Octopus server certificate

Hi Guys,

We’ve noticed that the certificate for the octopus server (eg the one used when the tentacle connects on port 10943) is not as secure as one would like (512bit) given modern computing power would allow an attacker to break the encryption with a sufficient degree of determination.

Do you have any plans or means for replacing it with a more secure secure?

Hi Andrew,
Based on the key size that you indicate you have found, I am guessing that you are using Octopus Deploy version 1.6.x? Is this correct? From 2.6.5 onwards this key size was increased to 2048 which should be a little more secure. I would highly recommend you upgrade to our latest 3.0.x builds as there are many other security upgrades we have done since then (along with many other exciting features).
You can even provide your own certificate to the tentacle to use!
Keep in mind that as you upgrade your Tentacles the accompanying certificates are left as-is without getting regenerated. This is obviously to ensure that they remain in contact with the server before and after the upgrade takes place.

When you have upgraded your Tentacles and are ready to upgrade your certificate to the newer settings you have two options (both described in our documentation).
You can generate your own or have the Tentacle regenerate one for itself.
To allow the Tentacle to regenerate, simply stop the Tentacle service and call

tentacle.exe new-certificate

which will return a message like

Octopus Deploy: Tentacle version 3.2.x

A new certificate has been generated and installed. Thumbprint:

If you were to just go and try to run something like a script task now, the Octopus Server would complain saying the certificate thumbprint that was used doesn’t match the one expected. To allow the Server to now accept this new thumbprint, navigate to the Tentacle details screen and add the new tentacle thumbprint as returned from the command above.

And thats all there is to it!

Let me know if you have any further questions around the upgrade process or dealing with certificate regeneration. I think you will be a lot happier with our latest version as increased certificate keys are but one of many updates that make it more secure than ever.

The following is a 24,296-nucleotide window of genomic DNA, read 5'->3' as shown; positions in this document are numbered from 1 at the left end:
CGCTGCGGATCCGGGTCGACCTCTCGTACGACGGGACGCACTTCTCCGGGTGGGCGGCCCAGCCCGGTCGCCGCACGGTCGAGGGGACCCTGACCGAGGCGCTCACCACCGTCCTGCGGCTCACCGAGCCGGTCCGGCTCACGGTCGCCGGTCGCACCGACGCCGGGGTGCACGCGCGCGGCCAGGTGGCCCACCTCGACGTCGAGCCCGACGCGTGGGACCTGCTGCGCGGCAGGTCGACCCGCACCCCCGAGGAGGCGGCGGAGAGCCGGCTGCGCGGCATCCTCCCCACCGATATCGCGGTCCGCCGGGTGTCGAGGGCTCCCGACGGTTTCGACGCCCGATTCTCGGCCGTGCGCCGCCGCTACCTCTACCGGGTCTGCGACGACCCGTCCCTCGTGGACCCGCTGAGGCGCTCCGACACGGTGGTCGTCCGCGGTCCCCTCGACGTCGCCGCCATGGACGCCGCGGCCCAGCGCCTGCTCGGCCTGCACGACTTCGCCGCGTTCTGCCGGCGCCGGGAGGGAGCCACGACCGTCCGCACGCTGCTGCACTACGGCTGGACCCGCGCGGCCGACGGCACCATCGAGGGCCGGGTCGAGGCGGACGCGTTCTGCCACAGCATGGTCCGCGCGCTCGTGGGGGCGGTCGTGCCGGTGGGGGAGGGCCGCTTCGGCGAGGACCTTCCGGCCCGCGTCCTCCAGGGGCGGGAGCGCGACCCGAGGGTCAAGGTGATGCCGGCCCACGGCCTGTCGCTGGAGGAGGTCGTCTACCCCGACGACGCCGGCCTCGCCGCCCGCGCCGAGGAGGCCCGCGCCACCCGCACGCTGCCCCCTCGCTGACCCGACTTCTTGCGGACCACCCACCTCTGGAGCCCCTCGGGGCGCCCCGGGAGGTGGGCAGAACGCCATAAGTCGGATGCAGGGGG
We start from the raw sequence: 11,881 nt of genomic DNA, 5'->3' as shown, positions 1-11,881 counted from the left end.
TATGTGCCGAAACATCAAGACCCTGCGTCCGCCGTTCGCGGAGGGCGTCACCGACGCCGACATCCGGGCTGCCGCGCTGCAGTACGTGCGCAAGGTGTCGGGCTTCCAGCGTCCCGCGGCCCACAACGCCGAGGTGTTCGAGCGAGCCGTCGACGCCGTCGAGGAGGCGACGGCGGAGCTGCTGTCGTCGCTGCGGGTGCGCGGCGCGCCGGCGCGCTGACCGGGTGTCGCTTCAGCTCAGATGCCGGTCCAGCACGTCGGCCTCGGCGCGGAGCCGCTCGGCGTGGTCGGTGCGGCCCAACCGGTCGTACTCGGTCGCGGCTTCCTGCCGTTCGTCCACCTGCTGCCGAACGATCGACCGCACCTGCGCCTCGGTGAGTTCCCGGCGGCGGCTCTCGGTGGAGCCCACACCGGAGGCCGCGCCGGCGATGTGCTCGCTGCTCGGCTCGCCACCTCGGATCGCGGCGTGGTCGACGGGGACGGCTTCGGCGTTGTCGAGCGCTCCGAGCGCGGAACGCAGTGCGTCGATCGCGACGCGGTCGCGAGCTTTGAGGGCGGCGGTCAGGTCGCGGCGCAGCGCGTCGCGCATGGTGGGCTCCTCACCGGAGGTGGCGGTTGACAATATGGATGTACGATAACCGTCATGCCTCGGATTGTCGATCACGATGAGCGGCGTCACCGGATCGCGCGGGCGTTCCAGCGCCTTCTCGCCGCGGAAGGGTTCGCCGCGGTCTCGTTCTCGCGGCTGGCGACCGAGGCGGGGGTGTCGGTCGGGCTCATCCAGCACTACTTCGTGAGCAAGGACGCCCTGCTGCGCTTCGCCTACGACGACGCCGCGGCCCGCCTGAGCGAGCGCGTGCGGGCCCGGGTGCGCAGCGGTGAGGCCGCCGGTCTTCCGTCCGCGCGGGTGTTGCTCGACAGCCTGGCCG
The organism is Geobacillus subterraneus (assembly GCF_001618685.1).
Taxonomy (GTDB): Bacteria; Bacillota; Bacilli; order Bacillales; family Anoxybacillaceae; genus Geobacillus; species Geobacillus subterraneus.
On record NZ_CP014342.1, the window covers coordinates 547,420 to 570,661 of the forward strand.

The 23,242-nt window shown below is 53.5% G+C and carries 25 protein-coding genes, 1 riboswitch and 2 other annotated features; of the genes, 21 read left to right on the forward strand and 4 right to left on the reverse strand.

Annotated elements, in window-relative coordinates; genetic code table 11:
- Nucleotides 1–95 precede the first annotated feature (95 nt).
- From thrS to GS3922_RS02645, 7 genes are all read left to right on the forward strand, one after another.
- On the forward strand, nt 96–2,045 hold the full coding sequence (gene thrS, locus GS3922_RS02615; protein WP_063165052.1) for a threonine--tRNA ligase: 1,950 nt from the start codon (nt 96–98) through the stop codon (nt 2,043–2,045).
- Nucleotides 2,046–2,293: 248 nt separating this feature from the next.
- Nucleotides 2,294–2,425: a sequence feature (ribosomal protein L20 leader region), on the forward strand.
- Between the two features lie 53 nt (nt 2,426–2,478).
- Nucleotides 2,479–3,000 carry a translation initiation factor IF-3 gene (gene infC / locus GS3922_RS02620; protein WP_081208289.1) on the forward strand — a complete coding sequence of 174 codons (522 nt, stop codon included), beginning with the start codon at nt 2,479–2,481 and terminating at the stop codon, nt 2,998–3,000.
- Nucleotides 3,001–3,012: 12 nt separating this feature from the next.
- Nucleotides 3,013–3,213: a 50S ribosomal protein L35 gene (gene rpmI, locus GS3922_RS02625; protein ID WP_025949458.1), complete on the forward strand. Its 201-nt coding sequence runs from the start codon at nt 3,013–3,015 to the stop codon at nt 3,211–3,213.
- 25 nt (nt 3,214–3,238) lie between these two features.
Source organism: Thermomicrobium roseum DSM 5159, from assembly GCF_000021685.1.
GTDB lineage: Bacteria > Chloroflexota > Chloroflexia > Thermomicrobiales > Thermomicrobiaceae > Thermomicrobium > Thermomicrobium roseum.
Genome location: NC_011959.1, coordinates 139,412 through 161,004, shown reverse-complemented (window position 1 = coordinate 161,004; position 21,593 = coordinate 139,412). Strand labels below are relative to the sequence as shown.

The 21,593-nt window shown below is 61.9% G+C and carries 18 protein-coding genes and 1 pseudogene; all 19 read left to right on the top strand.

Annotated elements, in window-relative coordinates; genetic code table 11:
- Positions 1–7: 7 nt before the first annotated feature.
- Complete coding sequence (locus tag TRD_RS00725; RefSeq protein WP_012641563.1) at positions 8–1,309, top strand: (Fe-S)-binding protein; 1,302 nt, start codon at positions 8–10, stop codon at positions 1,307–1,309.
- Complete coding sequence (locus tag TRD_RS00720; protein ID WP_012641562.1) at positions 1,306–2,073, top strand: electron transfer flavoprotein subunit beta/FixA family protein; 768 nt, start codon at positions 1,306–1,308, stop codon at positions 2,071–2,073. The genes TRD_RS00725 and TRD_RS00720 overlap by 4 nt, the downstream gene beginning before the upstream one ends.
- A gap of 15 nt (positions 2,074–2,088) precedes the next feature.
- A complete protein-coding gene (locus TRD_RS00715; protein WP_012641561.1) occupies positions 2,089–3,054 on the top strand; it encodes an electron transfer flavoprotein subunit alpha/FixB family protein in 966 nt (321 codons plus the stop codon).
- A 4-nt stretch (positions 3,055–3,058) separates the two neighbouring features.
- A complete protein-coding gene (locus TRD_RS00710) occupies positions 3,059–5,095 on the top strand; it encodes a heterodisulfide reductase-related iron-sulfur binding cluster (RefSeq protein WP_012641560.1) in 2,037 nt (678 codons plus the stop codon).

Thank you for your swift and detailed response.

Our Octopus installation is 3.2.23.
In this one case, we are using a polling tentacle to deploy to a remotely hosted machine where listening is not an option. We’ve been using Octopus for a while so I imagine our original version was 1.6.x and that would explain the smaller key size in the octopus “server” certificate. Is there any way of regenerating this (understanding of course the obvious inconvenience this would cause us as we would need to add the new thumbprint to all tentacles, of which we have a hundred or so).



Hi Rob,

Thanks for you answer, can you also elaborate which certificate is actually used for encryption of polling tentacle connections?


For polling tentacles, a certificate on the Server is actually used for encryption, similar to how HTTPS works. The Tentacle uses the thumbprint you enter during its installation, to validate the certificate that the server presents. This can be regenerated on the server by stopping the service and running the

Octopus.Server.exe regenerate-certificate --octopus-tentacle

command, however keep in mind this will also require updating the thumbprint on the tentacle so that it knows to trust this new certificate.

Details about how to regenerate the Tentacle certificate for listening Tentacles can be found in my previous post or in the documentation link provided.

Let me know if there is any further confusion around this,